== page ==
Why the West Is Scaling Down Support for Ukraine and Moldova

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Vladimir ROTARI, Victor ENI
By the end of the year, there is an obvious tendency towards a noticeable decrease in the West’s political and financial support for Ukraine and Moldova. RTA experts explore the nature of this phenomenon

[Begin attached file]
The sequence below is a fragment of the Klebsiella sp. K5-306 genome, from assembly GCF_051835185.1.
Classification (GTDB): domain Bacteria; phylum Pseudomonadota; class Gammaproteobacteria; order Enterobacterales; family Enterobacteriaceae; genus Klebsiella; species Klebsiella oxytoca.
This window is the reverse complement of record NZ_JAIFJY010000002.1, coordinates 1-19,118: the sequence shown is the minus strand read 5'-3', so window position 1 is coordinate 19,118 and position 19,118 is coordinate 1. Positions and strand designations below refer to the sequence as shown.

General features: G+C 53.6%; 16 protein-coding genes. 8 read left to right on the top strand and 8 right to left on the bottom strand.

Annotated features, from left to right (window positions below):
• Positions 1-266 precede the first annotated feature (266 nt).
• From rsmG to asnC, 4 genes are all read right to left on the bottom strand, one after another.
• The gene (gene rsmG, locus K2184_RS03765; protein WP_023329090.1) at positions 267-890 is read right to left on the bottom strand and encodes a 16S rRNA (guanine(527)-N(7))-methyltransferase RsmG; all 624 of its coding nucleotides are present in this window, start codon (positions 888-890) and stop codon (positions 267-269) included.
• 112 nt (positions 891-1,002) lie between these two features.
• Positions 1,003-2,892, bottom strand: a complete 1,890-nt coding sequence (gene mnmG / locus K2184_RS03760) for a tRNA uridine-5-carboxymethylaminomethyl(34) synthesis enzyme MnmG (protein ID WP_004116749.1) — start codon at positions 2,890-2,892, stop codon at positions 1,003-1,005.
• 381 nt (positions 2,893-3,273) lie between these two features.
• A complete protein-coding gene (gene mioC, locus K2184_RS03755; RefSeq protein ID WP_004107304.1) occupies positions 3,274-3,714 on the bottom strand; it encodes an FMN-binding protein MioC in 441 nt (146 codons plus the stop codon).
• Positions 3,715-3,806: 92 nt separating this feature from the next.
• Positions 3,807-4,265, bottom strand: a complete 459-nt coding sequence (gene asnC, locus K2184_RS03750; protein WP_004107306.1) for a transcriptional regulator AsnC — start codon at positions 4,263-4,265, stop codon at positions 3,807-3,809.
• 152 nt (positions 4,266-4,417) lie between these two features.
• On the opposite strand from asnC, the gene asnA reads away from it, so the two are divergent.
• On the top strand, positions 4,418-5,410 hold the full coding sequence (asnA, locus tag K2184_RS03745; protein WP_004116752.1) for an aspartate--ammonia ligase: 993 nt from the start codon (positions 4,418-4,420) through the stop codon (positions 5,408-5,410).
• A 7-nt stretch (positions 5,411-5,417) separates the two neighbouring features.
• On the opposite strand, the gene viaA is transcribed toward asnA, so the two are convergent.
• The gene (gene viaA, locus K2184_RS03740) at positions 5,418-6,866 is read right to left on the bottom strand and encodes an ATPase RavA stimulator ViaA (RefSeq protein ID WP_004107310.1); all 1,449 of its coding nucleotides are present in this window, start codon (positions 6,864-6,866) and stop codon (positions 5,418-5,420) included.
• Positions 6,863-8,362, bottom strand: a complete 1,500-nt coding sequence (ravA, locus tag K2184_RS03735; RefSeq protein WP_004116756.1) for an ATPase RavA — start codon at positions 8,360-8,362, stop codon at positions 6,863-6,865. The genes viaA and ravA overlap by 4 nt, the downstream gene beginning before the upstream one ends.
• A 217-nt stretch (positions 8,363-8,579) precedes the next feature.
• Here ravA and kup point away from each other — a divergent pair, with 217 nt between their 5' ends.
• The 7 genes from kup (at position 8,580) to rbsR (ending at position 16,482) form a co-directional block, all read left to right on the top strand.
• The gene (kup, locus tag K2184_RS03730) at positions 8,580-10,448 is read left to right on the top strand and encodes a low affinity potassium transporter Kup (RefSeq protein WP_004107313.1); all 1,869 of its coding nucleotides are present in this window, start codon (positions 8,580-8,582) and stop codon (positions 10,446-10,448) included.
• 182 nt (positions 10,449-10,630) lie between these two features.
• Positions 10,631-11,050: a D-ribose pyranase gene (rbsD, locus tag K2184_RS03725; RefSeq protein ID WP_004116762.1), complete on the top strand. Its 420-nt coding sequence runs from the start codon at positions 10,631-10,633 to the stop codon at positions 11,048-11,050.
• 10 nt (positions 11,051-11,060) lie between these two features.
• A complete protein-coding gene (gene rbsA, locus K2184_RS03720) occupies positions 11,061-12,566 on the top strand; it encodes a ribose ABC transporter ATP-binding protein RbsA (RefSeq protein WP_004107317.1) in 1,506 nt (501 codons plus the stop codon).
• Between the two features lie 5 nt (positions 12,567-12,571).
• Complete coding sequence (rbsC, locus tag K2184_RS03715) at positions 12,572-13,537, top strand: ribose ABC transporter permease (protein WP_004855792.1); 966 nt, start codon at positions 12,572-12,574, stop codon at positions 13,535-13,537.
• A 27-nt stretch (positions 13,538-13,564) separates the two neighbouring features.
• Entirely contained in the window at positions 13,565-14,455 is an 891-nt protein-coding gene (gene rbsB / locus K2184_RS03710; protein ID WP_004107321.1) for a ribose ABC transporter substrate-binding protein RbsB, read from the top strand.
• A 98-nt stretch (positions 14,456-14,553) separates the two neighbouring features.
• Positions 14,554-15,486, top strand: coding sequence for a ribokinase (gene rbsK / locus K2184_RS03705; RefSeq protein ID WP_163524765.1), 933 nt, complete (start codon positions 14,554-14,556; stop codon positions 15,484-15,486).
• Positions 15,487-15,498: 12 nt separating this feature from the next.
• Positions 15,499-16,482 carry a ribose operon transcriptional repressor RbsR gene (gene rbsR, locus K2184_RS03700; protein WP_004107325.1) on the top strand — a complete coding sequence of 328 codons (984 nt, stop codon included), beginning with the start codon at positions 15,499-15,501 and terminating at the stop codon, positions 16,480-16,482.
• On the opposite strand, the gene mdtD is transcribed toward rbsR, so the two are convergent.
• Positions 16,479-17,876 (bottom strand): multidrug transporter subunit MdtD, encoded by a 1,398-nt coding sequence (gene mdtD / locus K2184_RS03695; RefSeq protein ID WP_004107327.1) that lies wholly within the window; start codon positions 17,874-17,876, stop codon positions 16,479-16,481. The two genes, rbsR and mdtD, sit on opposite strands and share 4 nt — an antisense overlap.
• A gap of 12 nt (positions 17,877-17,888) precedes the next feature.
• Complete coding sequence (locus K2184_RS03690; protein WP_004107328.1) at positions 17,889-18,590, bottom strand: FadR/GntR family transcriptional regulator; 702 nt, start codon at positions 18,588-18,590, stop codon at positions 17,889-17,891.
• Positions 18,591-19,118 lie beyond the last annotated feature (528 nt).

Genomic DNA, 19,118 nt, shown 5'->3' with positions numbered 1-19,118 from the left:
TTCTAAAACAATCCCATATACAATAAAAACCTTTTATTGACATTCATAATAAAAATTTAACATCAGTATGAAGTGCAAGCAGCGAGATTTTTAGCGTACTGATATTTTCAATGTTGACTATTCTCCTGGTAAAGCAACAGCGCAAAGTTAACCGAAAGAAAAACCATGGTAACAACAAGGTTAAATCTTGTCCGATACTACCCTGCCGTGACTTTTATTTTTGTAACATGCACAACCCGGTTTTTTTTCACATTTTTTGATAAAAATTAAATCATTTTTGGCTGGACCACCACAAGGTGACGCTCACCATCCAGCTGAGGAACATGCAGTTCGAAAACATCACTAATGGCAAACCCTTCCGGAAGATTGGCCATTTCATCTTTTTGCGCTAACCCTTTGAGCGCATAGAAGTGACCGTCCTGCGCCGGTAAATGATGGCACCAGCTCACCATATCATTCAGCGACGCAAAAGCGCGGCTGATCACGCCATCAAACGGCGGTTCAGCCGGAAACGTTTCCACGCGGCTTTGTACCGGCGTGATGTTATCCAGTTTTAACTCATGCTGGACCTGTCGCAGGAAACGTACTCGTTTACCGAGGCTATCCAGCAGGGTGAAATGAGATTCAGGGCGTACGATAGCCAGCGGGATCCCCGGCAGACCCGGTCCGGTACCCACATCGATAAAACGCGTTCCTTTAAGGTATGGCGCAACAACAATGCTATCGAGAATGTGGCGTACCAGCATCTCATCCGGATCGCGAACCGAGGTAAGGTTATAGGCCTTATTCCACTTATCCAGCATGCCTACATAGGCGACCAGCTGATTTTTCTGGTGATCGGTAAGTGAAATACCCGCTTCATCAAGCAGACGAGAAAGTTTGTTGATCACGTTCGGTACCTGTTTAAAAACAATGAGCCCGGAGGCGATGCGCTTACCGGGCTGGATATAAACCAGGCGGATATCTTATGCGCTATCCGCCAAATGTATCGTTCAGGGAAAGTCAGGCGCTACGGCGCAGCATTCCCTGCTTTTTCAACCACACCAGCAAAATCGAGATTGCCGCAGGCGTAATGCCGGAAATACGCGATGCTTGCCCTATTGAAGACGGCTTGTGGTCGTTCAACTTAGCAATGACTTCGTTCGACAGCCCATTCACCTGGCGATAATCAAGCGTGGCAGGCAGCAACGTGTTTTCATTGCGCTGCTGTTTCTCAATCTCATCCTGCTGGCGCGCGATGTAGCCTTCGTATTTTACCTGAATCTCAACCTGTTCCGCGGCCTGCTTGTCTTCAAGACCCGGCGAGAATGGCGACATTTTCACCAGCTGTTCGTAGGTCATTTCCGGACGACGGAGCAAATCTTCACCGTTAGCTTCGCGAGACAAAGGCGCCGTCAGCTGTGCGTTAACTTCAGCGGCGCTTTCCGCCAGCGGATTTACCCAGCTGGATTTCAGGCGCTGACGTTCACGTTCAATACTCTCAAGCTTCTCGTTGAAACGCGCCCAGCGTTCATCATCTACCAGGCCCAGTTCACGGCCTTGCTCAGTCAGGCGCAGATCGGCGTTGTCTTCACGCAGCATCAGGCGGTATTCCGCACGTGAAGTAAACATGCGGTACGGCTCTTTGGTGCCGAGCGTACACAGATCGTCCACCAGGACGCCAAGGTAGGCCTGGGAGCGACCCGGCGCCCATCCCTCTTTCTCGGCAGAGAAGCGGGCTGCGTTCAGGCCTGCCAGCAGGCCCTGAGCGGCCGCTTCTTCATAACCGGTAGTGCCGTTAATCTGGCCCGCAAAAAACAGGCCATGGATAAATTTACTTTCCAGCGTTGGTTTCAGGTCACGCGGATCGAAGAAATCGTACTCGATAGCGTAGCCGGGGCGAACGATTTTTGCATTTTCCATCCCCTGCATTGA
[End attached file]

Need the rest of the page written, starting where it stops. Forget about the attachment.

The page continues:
Ukraine A recent study conducted by the Kiel Institute for the World Economy revealed a huge drop in financial support to Ukraine from Western countries. The amount of grants in August-October this year fell by almost 90% compared to the same period last year. The total value of new aid packages barely exceeded two billion euros, the lowest since January 2022. Meanwhile, the situation for Kyiv may worsen even more in the coming months, because the financial support programmes from two key sponsors – the US and Germany – are in limbo. The United States has already been forced to sharply reduce the current tranches - the most recent was just $175 million - as previously allocated resources are nearing exhaustion. At the same time, the $61 billion package proposed by President Joseph Biden are not approved by Congress because of the contradictions between Democrats and Republicans over changes in migration laws and the construction of a wall with Mexico. The issue is of principle, because any concessions is fraught with the risk of losing face in front of their voters for both parties. Thus, the US election season, as expected, has become a negative factor in the context of continued sustained support for Ukraine. Even Kyiv’s previously effective “emotional diplomacy” is not helping. The visits of representative delegations from Ukrain to Washington, intended to ensure a bipartisan consent on the issue of further supplying Ukraine, ended in failure. During the last of them, Volodymyr Zelensky’s online speech to American congressmen was even cancelled on an emergency basis. Yesterday, the $100 billion aid programme for Ukraine, Israel and Taiwan predictably failed to pass a vote in the Senate and did not even make it to the House of Representatives. There is still time to pass it before the end of the year, but experts assess the chances for this as very low. Next, there is uncertainty with German aid to Ukraine for 2024 in the amount of 8 billion euros, the fate of which is hanging in the balance given the record hole of 60 billion euros in the German budget. The situation is worsened by the economic recession due to the fall in industrial production. It is a worrying signal for Kyiv, as economic problems in the “EU’s main factory” will generally undermine the prosperity and solvency of the entire Union, and will naturally have a negative impact on further financial assistance from Germany. Thus, our neighbor runs the risk of being severely underfunded for at least several months. Moreover, it is not certain that this problem is of a short-term nature - earlier, American partners have already suggested with an obvious hint to Kyiv that it should consider how it could provide for its own expenditures in the event of a sharp reduction in external financing. However, it is not certain that this is possible at all - the deficit of budget revenues in Ukraine is so high that Western aid pays not only for the war with Russia, but also for most of the state’s social obligations. The Ukrainian authorities have already had to hastily withdraw some funds from local budgets to the national one, but, of course, that won’t make much difference. Cuts in aid is only one of the headaches for Kyiv. At the same time, it is under media attack from the major Western outlets, the aim of which is to shift the blame for the failures in the summer counteroffensive solely on Ukraine itself. General Valerii Zaluzhnyi, the “Western-promoted” commander-in-chief of the Ukrainian Armed Forces, is now accused of making the wrong choice of strategy and tactics, while Volodymyr Zelensky is accused of unrealistic assessments of the situation and conflicts with the military. Publications regularly appear about the difficult situation of the Ukrainian troops, difficulties with mobilization and other problems that have not previously been the focus of attention in the Western media. Expert assessments and official statements about the threat of a Russian victory are increasingly replicated. In addition, Ukraine risks not getting an opening of EU accession talks at the next European Council summit. Hungary continues to take a sharp “against” stance, which neither the Brussels bureaucracy nor French President Emmanuel Macron could change. We should also mention the clearly unfriendly actions of neighboring countries in blockading Ukrainian exports, especially Poland, whose carriers have been obstructing the passage of Ukrainian trucks for weeks (most likely, with government sanction). Kyiv is already claiming that these restrictions will result in losses of almost one per cent of GDP. The future prospects for military support are also unclear. The issue of the “fighter coalition” became particularly complicated, as its key member, the Netherlands, refused to supply weapons after the change of power. Previously, Slovakia took a similar position. US supplies are being reduced for the reasons already described. At the same time, many Ukrainian observers were unpleasantly surprised by the recent transfer by the United States to Morocco of a shipment of 500 Bradley BMPs and 120 Abrams tanks, whereas Ukraine had been provided with much smaller quantities. Moldova Yesterday, the parliament approved in the first reading the draft state budget of Moldova for 2024. The revenues are expected to increase by 1.3% to 66.6 billion lei, while the expenditures are expected to decrease by 2.2% to 82.2 billion lei. At the same time, the shortage will exceed 15 billion lei, 55% of which will be covered by loans and another 15% by grants. On the whole, the draft seems very frugal both in terms of revenues and expenditures, which should grow at least by the annual inflation rate. One of the main reasons for passing the budget within this framework is the almost threefold reduction of grants from external partners next year, from 6.8 billion lei to 2.4 billion lei. The total amount of budget revenues from abroad will also decrease by 32% (from 25 to 17 billion lei), while the share of credit funds in the budget is obviously growing, which increases the financial burden on the country. It is difficult to imagine how the situation will unfold next year, if this year the government, while implementing the budget, barely manages to make ends meet. And that is only with the help of huge borrowings on the domestic market. Experiencing great difficulties, first of all, due to the decrease in the number of both internal and external sources of income, the Cabinet together with the Parliament seem to have decided to take the worst way and cut the budget for the next year. According to experts, not only the road fund, but also social items have been cut. As early as 2022, when the Action and Solidarity Party started to implement its first annual budget, it became clear that the new management team had neither understanding, experience nor resources to conduct a balanced financial policy of the state. Only international donors, who, having established the Moldova Support Platform, started to pump in a lot of money in order to keep our country afloat. And now, two years later, the external financial aid is seriously reduced, bringing the government back to the harsh reality. No one recalls the results of the October meeting of this platform, as well as the reassuring statements of high European representatives that it would become a permanent mechanism. It seems that our allies, as in the case of Ukraine, have started to scale down the financial flows into the Moldovan budget and want us to live, as they say, on our own money. At the same time, we can notice that the taboo on unflattering stories and statements about the Moldovan authorities is no longer in place. For example, the head of the European Union delegation to Chisinau, Janis Mazeiks, recently recommended the authorities to avoid irrelevant restriction of freedom of expression, commenting on the situation with the closure of TV channels and blocking of websites. In general, the amount of criticism from Western-sponsored media, human rights activists and European politicians towards the ruling party’s “democratic excesses” has increased dramatically. It is quite possible that when drafting the budget for 2024, someone in the government’s backstage was relying on the fact that the launch of negotiations with the European Union would open access to European funds for Moldova, and it would be possible to compensate for the large budget shortage. However, judging by the uncertain comments made by speakers close to the government, as well as by Prime Minister Dorin Recean’s statements, there is a high probability that Brussels will postpone the opening of negotiations with Moldova and Ukraine. And this, together with external financial constraints, will also be more than a worrying signal for our ruling class. What’s next As we can see, there is indeed a tendency, recorded by experts, towards the reduction of financial and political support for Ukraine and Moldova, which last year became recognized favorites of the West. This trend has quite obvious reasons, related, for instance, to internal political processes in the USA and budgetary difficulties in Germany. Nevertheless, would be a superficial view to reduce everything to unfortunate circumstances. A declining interest of the West in Eastern European affairs is already clearly visible, caused both by the decrease of such interest among the population of Western countries and by the diversion of attention to newly activated (Middle East) and potential conflict zones. A noticeable disappointment with the former “champions of European integration” is also playing its role. The failure of the Ukrainian counteroffensive has considerably influenced the situation, minimizing the chances of an early end to the war, and thus reducing the West’s spending on it. On the contrary, Kyiv needs more and more financial and military-technical assistance, which, given the rampant corruption in Ukraine and its own problems, receives less and less understanding from donors. As for Moldova, it seems that Western politicians have already formed an almost firm conviction that the current political structure does not cope with its tasks, discredits pro-European ideas, and therefore there is an objective need to reset the system of state governance. With European and international donors beginning to focus on their domestic problems and the upcoming 2024 electoral cycles, it is unlikely that Kyiv and Chisinau should expect their support levels to return to those of 2022. On the contrary, the next period will surely be a time of austerity and a more critical attitude of their partners, who, due to various circumstances, have to carefully weigh any costs and risks. Another motive in the West’s change of tactics may be a deliberate desire to reduce the speed of the conflict in Ukraine, to rotate local elites and thus prepare this region for possible agreements between the West and Russia on a new security system and the delineation of spheres of influence. Based on current tendencies, they are more than likely to appear in the coming year.